The Eagles’ offensive line has played more consistently the last two games. It’s a small sample, but if the Eagles are to beat the Cowboys on Sunday and make a run to the postseason, the Jason Peters-Lane Johnson-Jason Kelce-Brandon Brooks-Isaac Seumalo unit will have to continue to play at that level.
In fact, if there’s reason to believe, it’s because the o-line can dominate up front. The New York Giants and Redskins, the Eagles’ previous two opponents, have their issues. But their defensive fronts aren’t among them. The o-line won significantly more than it lost at the point of attack.
Doug Pederson said that health had been an issue. He said that his linemen are starting to jell. The players, for the most part, point to the coach’s balanced play-calling for the recent improvement.
“I don’t want to make any excuses, but it seems like we finally got that figured out, or at least we’re starting to click,” center Jason Kelce said. “That just opens up a lot of other things for the rest of the offense, and it makes the defense play more honest.”
In the Eagles’ first 10 games, their run-pass ratio was 37-63. In their last two, it was 46-54. Teams that run simply for the sake of running, or that are overly conservative, are typically losing teams in today’s NFL. If defenses are going to stack the box, then it would defy logic to hand the ball off.
Even in the Eagles’ win over the Redskins, they passed (20 times) more on first down than they ran (14 times). They got ahead early, regained the lead before the half, and never trailed in the second half. That is a recipe for staying balanced.
But Pederson recognized that his offense – particularly, his line – needed enough of a mix to keep pass rushers at bay. This year’s group, despite the familiar faces, isn’t as cohesive as last year’s. The 2017 version was so in sync that it could sustain the loss of left tackle Jason Peters and integrate the unpredictable Halapoulivaati Vaitai into the lineup without missing a beat.
When Vaitai had to start for injured right tackle Lane Johnson in the first meeting with the Cowboys this season, it was a struggle. Johnson is back and could be the difference in Dallas. He still has lingering issues after multiple left leg issues – a high ankle sprain and an MCL tear – but he is seemingly rounding into his 2017 form.
“It’s the healthiest I’ve been all season,” Johnson said.
He will need to be near his best to handle Cowboys defensive end Demarcus Lawrence. Here’s why Johnson and the o-line give the Eagles their best chance at winning down the stretch:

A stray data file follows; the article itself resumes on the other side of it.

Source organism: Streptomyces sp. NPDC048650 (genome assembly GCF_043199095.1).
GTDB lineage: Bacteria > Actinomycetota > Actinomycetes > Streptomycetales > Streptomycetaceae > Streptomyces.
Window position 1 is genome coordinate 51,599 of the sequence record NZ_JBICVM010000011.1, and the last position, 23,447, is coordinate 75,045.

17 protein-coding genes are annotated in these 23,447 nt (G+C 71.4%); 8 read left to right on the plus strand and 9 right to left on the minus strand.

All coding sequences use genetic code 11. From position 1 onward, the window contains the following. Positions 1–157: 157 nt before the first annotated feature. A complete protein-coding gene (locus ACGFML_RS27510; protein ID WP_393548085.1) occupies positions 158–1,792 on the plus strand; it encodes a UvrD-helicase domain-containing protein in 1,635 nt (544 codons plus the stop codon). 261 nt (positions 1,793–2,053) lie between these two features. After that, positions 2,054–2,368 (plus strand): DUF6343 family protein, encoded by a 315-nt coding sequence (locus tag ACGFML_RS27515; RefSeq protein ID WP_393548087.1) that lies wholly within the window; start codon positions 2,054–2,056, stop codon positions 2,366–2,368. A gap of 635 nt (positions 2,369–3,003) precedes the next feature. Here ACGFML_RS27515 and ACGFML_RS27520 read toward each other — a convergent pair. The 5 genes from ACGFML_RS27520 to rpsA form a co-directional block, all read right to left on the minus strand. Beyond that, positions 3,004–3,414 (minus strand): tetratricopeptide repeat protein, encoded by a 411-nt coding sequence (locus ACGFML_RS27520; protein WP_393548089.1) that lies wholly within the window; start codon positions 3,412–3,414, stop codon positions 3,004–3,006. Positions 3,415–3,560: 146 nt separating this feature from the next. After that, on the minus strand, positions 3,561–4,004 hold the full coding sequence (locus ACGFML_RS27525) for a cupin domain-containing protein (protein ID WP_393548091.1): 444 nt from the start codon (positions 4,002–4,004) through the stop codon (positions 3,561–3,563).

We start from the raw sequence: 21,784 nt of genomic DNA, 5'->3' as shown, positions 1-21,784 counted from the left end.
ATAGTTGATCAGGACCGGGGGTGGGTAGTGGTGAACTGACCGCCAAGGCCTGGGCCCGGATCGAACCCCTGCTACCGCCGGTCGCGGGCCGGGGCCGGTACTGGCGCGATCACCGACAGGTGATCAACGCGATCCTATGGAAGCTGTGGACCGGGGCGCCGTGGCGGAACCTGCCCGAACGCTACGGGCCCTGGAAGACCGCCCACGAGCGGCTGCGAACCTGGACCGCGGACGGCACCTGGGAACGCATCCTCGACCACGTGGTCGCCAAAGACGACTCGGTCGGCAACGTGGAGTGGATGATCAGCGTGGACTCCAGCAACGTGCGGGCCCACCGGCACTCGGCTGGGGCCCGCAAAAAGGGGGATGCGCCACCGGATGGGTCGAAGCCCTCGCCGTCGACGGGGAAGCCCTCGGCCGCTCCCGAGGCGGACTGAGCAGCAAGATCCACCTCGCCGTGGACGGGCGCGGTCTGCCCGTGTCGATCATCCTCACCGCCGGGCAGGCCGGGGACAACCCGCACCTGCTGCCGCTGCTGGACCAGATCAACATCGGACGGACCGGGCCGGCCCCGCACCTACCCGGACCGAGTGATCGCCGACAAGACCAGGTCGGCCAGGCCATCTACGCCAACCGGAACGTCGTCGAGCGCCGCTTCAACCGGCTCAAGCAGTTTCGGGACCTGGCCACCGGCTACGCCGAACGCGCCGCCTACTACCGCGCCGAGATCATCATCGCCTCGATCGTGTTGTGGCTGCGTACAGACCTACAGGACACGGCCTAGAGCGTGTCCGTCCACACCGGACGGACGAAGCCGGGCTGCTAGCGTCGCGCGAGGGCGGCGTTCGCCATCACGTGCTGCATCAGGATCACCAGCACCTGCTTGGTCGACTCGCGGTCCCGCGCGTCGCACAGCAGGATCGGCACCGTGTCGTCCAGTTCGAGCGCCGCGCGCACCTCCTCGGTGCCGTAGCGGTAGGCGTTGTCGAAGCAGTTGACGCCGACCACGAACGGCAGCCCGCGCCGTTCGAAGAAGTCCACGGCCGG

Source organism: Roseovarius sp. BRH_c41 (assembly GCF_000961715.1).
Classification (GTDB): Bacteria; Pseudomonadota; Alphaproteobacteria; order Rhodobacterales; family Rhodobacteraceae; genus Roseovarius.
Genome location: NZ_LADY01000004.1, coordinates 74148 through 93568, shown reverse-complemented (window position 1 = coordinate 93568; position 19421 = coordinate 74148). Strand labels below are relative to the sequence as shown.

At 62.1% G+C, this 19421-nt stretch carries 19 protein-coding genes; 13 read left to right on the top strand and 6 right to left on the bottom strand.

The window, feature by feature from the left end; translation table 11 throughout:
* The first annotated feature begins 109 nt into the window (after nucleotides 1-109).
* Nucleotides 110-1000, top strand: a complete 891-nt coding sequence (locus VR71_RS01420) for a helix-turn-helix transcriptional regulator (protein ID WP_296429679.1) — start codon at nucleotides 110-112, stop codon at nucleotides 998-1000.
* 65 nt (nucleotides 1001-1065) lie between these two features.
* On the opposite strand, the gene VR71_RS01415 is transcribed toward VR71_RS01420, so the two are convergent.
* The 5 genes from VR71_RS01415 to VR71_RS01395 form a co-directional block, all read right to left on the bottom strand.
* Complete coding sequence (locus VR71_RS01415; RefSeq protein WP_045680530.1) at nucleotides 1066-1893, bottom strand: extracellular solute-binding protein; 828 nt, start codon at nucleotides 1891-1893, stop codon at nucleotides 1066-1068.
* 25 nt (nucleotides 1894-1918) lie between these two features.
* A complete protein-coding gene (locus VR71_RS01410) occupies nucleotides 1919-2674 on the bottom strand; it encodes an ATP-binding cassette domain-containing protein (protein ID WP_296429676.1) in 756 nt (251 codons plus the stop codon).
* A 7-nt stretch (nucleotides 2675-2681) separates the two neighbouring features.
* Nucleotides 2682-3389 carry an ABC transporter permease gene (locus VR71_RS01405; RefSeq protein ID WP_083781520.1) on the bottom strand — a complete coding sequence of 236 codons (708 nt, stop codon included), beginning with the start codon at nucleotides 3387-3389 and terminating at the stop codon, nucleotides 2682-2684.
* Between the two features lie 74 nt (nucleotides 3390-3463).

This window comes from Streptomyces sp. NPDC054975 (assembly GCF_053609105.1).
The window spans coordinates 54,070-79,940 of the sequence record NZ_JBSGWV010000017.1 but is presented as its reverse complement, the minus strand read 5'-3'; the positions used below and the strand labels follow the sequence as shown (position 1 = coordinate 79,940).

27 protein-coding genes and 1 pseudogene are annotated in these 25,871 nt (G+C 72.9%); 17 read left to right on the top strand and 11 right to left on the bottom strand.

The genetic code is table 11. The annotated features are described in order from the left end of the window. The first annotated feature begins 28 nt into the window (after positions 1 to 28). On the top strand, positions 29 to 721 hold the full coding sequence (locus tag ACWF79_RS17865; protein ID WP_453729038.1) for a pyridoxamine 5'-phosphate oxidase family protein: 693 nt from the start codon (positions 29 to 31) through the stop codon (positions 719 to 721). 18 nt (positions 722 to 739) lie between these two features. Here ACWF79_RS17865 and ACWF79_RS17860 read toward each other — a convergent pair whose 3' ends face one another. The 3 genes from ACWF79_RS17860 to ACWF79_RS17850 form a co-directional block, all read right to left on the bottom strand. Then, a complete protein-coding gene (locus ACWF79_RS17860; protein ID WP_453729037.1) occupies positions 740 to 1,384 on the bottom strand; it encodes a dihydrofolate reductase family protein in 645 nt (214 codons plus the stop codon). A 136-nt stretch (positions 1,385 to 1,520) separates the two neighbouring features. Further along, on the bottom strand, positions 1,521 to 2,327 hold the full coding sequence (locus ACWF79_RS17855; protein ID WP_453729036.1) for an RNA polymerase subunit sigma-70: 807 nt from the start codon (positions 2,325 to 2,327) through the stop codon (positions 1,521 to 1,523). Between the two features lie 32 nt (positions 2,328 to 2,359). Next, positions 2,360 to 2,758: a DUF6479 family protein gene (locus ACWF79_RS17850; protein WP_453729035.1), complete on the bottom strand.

Offensive line coach Jeff Stoutland said before the Redskins game that he saw signs of improvement from his unit, particularly in pass protection. He said that the pocket had become consistently firm enough for quarterback Carson Wentz to stand and comfortably go through his reads.
On this early third-and-9 against Washington, Wentz (No. 11) didn’t need a whole lot of time before hitting the slanting Alshon Jeffery (No. 17), but he had a clean pocket, thanks in part, to a blitz pickup by running back Corey Clement (No. 30):
Stoutland said that when the pocket resembles a horseshoe, the line has done its job.
Wentz wasn’t sacked and he was hit only three times – both were season lows. Pederson helped, at times, by moving the pocket with nakeds and bootlegs. But on third downs, the throws typically had to come on straight drops.
On this third-quarter third-and-5, the Redskins could pin their ears back. The protection wasn’t perfect. Linebacker Pernell McPhee (No. 96) broke the horseshoe with an inside move. But Peters (No. 71) held him off and Wentz had three seconds to go to his second read – Jeffery again.
Johnson: Any time we can keep anybody off Carson’s he’s going to make big plays for us.
Johnson has had a long-running feud with Redskins edge rusher Ryan Kerrigan (No. 91), who has won his share. But Monday, the tackle got the upper hand. On this second-and-4, Josh Adams (No. 33) ran into a roadblock when the left side of the line couldn’t create a hole on an inside zone. But Johnson (65) and Brooks (79) walled off the right side, and when Adams kicked outside, he had a path to an 11-yard gain.
Several plays later, Johnson was matched up alone vs. linebacker Ryan Anderson (52). Peters used to be the quickest off the snap, but Johnson has increasingly been first this season. He contained Anderson for nearly six seconds as Wentz waited and waited until he stepped up and hit Golden Tate (19) for a touchdown.